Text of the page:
Principal components are uncorrelated with each other. These principal components are known as eigenvectors and the variances explained by each eigenvector is known as eigenvalues.

Below we have applied PCA on the scaled datasets. If we want a predefined number of components then we can do that it using PCA(n_components)

```from sklearn.decomposition import PCA
scaled_data = scaled.dropna()
pca = PCA() ## If we need predefined number of components we can set n_components to any integer value
pca.fit_transform(scaled_data)
print(pca.explained_variance_ratio_)```

Here the output is the variance explained by each principal component. We have 18 attributes in our dataset and hence we get 18 principal components.

Always remember that the first principal component will always hold maximum variance

You can observe the same in the output that the first principal component holds maximum variance followed by subsequent components.

## Interpretation of Principal Component

Now we have 18 principal components and we will try to find out how these components are influenced by each attribute.

We can check the influence of the top 3 attributes (both positive and negative) for the first principal component.

Below is the python code to fetch the influence of attributes on principal components by changing the number of features and number of components.

```def feature_weight(pca, n_comp, n_feat):
#df = pd.DataFrame(np.round(pca.components_,2),columns = scaled_data.columns)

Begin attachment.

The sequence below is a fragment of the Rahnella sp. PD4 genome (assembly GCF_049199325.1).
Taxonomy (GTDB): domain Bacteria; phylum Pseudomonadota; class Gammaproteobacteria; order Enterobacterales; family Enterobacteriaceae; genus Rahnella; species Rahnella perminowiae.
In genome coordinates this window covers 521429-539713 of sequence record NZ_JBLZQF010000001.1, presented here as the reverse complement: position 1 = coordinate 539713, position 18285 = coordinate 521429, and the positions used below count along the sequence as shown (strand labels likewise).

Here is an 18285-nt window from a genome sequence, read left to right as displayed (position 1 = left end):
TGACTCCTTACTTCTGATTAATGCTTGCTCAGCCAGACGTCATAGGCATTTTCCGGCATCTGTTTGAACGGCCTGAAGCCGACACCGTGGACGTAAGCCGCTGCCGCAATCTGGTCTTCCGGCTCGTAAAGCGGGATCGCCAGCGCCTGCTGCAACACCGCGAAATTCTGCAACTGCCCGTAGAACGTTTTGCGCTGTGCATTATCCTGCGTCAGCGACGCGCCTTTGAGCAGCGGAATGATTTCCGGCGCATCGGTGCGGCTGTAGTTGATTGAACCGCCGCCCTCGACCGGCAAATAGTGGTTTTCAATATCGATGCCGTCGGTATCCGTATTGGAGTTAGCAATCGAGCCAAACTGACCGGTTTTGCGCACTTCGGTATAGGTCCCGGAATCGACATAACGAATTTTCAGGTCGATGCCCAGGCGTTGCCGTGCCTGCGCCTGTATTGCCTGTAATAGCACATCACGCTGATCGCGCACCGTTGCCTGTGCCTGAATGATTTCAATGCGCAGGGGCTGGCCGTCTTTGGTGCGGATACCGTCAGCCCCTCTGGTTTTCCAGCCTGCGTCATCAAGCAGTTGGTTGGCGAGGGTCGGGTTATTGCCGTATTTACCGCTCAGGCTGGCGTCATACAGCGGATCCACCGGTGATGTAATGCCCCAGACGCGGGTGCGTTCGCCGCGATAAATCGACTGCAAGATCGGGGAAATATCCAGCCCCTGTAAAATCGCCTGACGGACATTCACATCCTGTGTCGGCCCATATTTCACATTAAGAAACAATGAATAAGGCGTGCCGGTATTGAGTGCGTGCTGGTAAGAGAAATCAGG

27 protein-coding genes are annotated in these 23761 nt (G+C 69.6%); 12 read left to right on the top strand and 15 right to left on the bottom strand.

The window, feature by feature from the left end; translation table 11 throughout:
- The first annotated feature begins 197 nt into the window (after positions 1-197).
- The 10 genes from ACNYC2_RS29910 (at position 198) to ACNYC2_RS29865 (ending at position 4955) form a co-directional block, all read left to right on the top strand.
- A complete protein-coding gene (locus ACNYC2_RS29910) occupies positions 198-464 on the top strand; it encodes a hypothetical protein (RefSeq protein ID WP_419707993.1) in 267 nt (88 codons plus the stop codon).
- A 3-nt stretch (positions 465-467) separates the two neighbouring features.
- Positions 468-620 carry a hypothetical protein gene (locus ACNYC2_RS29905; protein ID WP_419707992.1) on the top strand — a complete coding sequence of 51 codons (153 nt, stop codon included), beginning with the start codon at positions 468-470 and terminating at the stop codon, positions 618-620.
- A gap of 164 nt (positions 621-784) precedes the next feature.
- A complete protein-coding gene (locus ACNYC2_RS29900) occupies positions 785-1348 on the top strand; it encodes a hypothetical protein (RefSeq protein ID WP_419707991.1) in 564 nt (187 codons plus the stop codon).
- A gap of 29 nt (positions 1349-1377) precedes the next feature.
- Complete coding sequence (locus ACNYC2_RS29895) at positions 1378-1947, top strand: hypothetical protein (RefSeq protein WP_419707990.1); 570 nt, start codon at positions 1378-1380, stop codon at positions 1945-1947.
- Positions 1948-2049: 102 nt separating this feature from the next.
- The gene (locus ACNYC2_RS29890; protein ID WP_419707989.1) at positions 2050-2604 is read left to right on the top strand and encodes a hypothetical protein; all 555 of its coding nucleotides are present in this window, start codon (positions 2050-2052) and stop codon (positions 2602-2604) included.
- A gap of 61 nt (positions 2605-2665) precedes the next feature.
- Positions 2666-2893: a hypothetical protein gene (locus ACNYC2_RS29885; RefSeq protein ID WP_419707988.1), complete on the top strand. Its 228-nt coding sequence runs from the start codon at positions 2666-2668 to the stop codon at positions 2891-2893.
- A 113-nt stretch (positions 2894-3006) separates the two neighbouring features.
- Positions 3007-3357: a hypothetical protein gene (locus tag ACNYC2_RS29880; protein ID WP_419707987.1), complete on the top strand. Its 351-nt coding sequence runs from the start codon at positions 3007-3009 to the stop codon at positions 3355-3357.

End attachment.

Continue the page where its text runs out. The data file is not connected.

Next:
comp = pd.DataFrame(np.round(pca.components_, 2), columns=scaled_data.keys()).iloc[n_comp - 1]
comp.sort_values(ascending=False, inplace=True)
comp.plot(kind='bar', title='Top {} weighted attributes for PCA component {}'.format(n_feat, n_comp))
plt.show()
return comp
feature_weight(pca,0,3)```

We can interpret here that our first principal component is mostly influenced by engagement to the post (like, comment, impression, and reach).

Likewise, we can interpret other principal components as per the understanding of data using the above plot.

## Plot  to visualize variance by each principal component: Scree Plot

Below you can see a scree plot that depicts the variance explained by each principal component.

Here we can see that the top 8 components account for more than 95% variance. We can use these 8 principal components for our modelling purpose.

```def screeplot(pca):
var_len = len(pca.explained_variance_ratio_)
indx = np.arange(var_len)
var_pca = pca.explained_variance_ratio_
plt.figure(figsize=(14, 8))
ax = plt.subplot()
cum_var = np.cumsum(var_pca)
ax.bar(indx, var_pca)
ax.plot(indx, cum_var)
ax.set_xlabel("Principal Components")
ax.set_ylabel("Percentage Variance Explained")
plt.title('Cumulative Variance Explained by Principal Components')
screeplot(pca)```

Finally, we reduce the number of attributes to 8 from the initial 18 attributes. We were also able to retain 95%  information of our dataset. Voila !! 🙂

Below is the scree plot for unscaled data just to check how different our principal components will be in the scaled version. We can see that there is a huge difference in principal components and the amount of variance explained. Here, the first component is explaining around 85% variance. Similarly, you can check for each principal component how they have been influenced by attributes of unscaled data.

I hope this article would help to understand the basics of PCA.